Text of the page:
I beg to move,
That this House
has considered the situation in Zimbabwe.
It is a pleasure to serve under your chairmanship, Mrs Main. May I say how pleased I was to secure the debate at this particular time? I welcome the fact that the present Minister for Africa, Harriett Baldwin; the shadow Minister, my hon. Friend Liz McInnes; and a former Minister for Africa, James Duddridge are here.
Most people will remember the euphoria—we saw it—in Zimbabwe just over a year ago, in 2017, when the long-serving President Mugabe was ousted in what can only be called a form of military coup. There was such hope then that after the years of oppression, unemployment and fear, real change was coming. At the time, some of us did point out that Mnangagwa had been very much part of the Mugabe regime and, indeed, had played quite a sinister role in the horrendous slaughter of thousands of people in Matabeleland back in the period from 1983 to 1987. Of course, he was joined by Chiwenga as vice-president. He had been the head of the combined defence forces and also played a very important role in the terrible situation in Matabeleland. But all of us who love Zimbabwe and know the potential of that beautiful country still hoped that change was going to happen.
The elections held last summer were another crucial milestone. It is worth remembering that elections in Zimbabwe since 2002 had been both violent and rigged. In 2008, the Zimbabwe Electoral Commission took more than five weeks to declare the result, and more than 270 activists, almost all belonging to the opposition Movement for Democratic Change, were killed. The polls in 2013 were relatively peaceful, but regarded internationally as rigged. The electoral voting rolls were grossly manipulated in favour of voters in rural areas, where ZANU-PF had the greatest support.
Shortly before last year’s elections, Conor Burns and I visited Zimbabwe to get a feeling for what was happening there before the elections and to report back to the Commonwealth Parliamentary Association on the possibilities of a free and fair election and how, if there were free and fair elections, we in this Parliament might engage with Zimbabwe’s Parliament. We met a whole range of people, from Government, political parties, business and civil society.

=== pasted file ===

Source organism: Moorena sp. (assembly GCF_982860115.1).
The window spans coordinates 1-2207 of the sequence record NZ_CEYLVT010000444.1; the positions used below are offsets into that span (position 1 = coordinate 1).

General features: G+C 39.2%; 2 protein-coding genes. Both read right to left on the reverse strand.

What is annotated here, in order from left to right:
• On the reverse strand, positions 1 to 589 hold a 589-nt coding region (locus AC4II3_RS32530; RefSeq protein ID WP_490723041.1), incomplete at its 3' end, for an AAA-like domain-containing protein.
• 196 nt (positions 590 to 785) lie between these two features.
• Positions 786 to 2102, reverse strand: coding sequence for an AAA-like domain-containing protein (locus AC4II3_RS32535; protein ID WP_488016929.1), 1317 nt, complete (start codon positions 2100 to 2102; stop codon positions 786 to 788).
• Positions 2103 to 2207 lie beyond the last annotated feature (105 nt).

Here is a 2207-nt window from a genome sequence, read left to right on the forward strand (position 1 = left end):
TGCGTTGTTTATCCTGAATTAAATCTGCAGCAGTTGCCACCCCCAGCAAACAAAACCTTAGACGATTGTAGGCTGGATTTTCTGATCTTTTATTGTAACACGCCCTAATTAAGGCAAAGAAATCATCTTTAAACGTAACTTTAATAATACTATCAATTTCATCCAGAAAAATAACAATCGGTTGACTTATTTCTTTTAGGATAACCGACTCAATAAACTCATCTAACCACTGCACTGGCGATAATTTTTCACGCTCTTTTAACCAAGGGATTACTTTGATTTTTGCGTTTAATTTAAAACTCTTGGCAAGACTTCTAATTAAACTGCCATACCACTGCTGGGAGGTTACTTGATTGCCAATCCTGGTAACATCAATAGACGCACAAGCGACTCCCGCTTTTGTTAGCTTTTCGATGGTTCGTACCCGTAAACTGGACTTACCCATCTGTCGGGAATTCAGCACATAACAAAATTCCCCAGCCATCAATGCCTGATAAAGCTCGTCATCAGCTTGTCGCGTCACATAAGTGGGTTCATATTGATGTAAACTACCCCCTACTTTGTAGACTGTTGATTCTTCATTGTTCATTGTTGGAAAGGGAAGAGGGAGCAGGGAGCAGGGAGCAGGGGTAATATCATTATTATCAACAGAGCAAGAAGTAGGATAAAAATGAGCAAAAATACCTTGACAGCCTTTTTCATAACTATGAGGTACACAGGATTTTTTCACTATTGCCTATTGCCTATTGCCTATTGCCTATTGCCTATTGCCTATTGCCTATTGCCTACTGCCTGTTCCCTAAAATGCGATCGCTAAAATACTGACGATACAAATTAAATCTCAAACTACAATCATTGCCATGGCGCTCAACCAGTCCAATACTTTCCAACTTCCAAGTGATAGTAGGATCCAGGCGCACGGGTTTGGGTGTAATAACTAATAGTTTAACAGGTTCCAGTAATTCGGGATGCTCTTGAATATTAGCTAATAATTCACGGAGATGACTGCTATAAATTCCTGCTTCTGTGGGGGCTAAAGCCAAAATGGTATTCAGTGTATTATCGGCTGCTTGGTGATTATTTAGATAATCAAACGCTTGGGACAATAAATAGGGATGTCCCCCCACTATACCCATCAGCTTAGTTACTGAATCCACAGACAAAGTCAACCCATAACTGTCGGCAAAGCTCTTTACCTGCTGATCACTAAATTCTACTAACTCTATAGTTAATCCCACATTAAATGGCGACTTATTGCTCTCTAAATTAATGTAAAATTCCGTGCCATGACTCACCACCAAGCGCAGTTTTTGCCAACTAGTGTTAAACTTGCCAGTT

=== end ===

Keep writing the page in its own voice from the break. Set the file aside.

We reported back on the very different atmosphere—certainly compared with what I had seen on my many visits during the worst of the troubles in Zimbabwe—the open presence of troops, police having disappeared from the streets, and the roadblocks where police used to demand money having disappeared. We did query a number of issues that were seen during the electoral process and particularly the fact that the new constitution that had been signed up to was not being adhered to. Access to the media was not being honoured. There were still problems with the electoral rolls. And we felt that the electoral commission was not showing a strong enough and openly transparent view that it was determined to have free elections. We warned in our report that although there would not be the violence around the election that there had been in the past, there was a real danger of its being another stolen election, and that the bar for a free and fair election was actually set very low.